You should know I had no weather training whatsoever. To get the job I went to the library, pulled some books on meteorology, learned a few words I could toss in to make it look good and learned how to decipher a weather map.

I showed up at the station for my audition and was told to just use the map the real weather guy just used on the air. Total prep time with that map, 10 minutes. No scripts. Like other weekend weather guys in that market, I was hired because I was good at spewing extemporaneous bullshit from my experience as a radio DJ.

Now Tucson has three basic weather features: hot, really hot, quick downpours in June and July called chubascos, or typhoons. The rain would last for about 20-30 minutes, flood the streets, then drain out into the desert. After that Tucson weather would revert to either hot or really hot.

That’s not much to fill a 3.5 minute weather cast. So what to do? Turns out there are a lot of snowbirds or permanent transplants from the midwest and the east coast. Many of them spent a lot of money to lead that lifestyle. So I was told to spend 3 of those 3.5 minutes recapping how crappy the weather was in those areas to make the transplants feel good about their moves, and also to give them fodder for calling their relatives and friends back home to rub it in. “Hey Izzie! I hear it sucks in Chicago…like 12 degrees, snow and bastard winds! It’s 103 for the 12th day in a row out here in Tucson…in December. I’m not even wearing pants! Take care, sucka!”

The final 30 seconds of the weathercast was the forecast for Tucson. “Yup, hot again. It might even be hotter this weekend.” One time, though, something unexpected happened. A rogue rainstorm cropped up on a Sunday. Came out of nowhere so it wasn’t in my “expert” forecast.

The next day while at the supermarket with my wife, some guy recognized me and started yelling, “you screwed up my family picnic on Sunday ya bastard!” The folks in the checkout line stared at me and one murmured, “ya eff’d up mine too.” Figures, the one time there was actual weather we missed it.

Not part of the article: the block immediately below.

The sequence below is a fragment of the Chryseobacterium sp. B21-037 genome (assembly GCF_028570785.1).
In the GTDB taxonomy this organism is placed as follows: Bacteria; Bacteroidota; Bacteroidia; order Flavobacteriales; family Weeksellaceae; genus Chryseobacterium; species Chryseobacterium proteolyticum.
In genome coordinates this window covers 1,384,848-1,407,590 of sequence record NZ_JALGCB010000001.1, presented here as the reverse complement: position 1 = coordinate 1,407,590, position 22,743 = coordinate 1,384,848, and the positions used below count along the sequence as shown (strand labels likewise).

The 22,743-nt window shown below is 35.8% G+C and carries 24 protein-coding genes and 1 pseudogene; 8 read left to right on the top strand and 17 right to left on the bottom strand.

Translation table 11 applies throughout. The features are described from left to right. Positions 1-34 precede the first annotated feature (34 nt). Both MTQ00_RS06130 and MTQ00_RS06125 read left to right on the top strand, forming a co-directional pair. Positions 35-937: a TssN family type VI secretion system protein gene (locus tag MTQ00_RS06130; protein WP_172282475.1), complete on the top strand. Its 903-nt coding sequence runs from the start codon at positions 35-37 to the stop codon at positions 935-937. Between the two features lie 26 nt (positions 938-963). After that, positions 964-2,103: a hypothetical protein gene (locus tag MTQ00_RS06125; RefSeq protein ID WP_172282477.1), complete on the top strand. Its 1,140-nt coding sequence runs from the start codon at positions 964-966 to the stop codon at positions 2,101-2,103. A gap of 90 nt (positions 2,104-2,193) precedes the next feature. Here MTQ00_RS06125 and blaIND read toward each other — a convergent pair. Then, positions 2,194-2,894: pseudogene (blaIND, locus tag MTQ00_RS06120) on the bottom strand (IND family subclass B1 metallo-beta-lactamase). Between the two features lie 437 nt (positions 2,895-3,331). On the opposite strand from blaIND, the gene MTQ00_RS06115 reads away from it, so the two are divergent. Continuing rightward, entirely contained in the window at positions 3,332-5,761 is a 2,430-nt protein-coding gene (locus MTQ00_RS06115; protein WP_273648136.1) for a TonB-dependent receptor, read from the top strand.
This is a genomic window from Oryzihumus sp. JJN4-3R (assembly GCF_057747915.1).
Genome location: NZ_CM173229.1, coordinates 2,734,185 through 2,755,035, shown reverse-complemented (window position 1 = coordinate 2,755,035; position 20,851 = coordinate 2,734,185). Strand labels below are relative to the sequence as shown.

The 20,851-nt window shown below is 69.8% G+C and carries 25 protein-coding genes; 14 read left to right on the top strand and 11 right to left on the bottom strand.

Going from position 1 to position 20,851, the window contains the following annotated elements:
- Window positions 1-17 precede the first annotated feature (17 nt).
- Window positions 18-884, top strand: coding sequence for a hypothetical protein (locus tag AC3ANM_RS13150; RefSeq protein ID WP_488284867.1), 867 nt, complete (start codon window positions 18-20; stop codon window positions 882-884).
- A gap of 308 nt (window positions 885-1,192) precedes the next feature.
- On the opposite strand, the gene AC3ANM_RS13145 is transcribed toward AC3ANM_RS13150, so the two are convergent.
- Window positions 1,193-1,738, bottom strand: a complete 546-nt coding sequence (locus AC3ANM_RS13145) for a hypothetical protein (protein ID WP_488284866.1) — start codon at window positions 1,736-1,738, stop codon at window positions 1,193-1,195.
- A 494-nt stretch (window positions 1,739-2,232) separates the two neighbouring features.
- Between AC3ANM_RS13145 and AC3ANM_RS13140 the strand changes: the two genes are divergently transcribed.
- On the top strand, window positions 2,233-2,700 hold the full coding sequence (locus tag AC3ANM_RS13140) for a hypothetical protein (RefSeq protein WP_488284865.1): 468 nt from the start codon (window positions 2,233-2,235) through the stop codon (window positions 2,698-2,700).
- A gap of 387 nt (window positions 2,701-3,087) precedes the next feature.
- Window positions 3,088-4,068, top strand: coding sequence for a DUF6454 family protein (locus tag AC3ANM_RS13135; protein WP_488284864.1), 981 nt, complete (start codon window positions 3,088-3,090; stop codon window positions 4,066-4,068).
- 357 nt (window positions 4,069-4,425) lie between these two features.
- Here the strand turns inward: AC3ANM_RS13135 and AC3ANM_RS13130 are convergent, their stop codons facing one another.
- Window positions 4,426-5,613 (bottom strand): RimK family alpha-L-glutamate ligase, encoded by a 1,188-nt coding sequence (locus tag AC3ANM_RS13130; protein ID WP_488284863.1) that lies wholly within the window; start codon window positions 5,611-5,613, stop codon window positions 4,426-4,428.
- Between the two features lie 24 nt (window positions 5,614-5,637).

Weather was never gonna be my thing anyway. It was just a foot in the door on my way to my real goal of being a reporter. But my short experience ad libbing my ass off in front of a weather map followed me years later after I was at CNN for a few years.

I was working at the CNN headquarters on election night 1986 as a reporter when around midnight the weathercaster for the morning show called in that her mother had just died and of course, needed to take some time off. The backup weather guy didn’t answer his page, which caused some panic. Then one guy remembered my dark past and told the boss, “Hey Ed did weather in Tucson.”

The boss came to me and asked if I wouldn’t mind giving it a shot. Why not. We had an awesome weather producer name Ross Hayes and he got me through it. Made the maps, briefed me on top weather features and I had enough to wing it through a half dozen weather segments. I guess I did ok because the boss asked me if I wanted to be a permanent weather fill-in guy. Eh, by that time I was a full-time network correspondent but I didn’t say no. I was never asked the to the weather again.

I have to say, I did enjoy doing the weather because it was a chance to show a little personality, ad lib and not have to cover a shooting or plane crash or city council meeting.

I did learn, however, back in my KGUN days, people don’t always listen carefully. After popping onto the set to report a tornado warning my phone rang. At the other end of the line was a very irate senior citizen with a disturbing question and accusation. “What’s that you just said about President Carter dying?” I politely explained I said nothing of the sort, but rather I reported a tornado warning. “Ha!” she snorted. “Hiding the truth! Can’t trust you weather people!”